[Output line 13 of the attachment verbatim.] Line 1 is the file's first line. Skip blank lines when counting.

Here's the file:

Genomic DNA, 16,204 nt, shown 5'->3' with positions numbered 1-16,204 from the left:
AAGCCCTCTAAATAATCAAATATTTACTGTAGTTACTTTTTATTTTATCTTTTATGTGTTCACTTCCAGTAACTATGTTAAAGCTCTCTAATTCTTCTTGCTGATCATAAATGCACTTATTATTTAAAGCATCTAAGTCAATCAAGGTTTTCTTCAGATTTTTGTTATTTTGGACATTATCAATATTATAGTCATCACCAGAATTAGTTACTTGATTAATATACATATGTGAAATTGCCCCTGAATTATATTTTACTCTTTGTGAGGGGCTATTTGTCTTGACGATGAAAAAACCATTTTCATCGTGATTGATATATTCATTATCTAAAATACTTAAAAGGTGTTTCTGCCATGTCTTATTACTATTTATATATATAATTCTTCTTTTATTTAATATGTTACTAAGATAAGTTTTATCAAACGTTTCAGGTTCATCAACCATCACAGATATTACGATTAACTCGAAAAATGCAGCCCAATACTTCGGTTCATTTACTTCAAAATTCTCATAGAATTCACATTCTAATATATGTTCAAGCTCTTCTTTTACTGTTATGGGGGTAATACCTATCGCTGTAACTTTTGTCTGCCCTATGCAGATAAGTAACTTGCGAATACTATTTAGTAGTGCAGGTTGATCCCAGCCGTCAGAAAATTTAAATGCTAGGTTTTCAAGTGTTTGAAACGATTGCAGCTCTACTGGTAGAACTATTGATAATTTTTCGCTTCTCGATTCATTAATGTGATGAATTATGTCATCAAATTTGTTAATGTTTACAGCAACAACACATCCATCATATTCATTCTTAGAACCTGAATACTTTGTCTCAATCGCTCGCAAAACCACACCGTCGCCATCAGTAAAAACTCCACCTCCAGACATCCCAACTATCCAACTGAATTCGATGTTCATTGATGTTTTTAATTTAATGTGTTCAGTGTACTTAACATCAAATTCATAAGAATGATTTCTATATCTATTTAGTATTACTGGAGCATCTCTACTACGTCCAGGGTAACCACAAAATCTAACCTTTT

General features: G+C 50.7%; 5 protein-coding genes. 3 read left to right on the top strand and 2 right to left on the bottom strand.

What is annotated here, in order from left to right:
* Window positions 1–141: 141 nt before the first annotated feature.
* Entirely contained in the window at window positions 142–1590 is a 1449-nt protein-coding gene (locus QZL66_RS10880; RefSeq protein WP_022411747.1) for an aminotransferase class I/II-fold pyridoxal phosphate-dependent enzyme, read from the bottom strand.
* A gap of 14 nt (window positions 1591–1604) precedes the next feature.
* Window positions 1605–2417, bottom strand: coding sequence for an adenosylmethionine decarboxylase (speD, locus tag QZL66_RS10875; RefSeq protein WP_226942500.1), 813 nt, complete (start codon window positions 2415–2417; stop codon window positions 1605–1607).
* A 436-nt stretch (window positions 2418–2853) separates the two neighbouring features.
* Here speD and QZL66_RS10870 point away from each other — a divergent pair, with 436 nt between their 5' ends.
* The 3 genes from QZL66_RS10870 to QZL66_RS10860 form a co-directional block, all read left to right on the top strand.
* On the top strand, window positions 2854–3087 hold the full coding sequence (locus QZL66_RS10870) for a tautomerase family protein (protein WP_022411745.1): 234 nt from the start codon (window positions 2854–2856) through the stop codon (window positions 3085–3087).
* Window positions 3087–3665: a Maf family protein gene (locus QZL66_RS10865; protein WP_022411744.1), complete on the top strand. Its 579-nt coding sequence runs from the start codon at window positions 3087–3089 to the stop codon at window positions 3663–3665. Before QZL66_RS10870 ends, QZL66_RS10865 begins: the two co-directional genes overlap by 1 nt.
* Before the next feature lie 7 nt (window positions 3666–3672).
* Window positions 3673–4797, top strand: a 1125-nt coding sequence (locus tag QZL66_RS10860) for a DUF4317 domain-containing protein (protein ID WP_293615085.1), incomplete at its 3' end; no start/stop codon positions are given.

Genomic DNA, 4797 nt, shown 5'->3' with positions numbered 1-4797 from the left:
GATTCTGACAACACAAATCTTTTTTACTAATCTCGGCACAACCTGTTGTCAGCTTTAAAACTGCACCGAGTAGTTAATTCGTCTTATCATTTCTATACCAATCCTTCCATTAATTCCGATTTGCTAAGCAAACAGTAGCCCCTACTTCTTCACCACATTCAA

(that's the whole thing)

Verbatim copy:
* Window positions 3087–3665: a Maf family protein gene (locus QZL66_RS10865; protein WP_022411744.1), complete on the top strand. Its 579-nt coding sequence runs from the start codon at window positions 3087–3089 to the stop codon at window positions 3663–3665. Before QZL66_RS10870 ends, QZL66_RS10865 begins: the two co-directional genes overlap by 1 nt.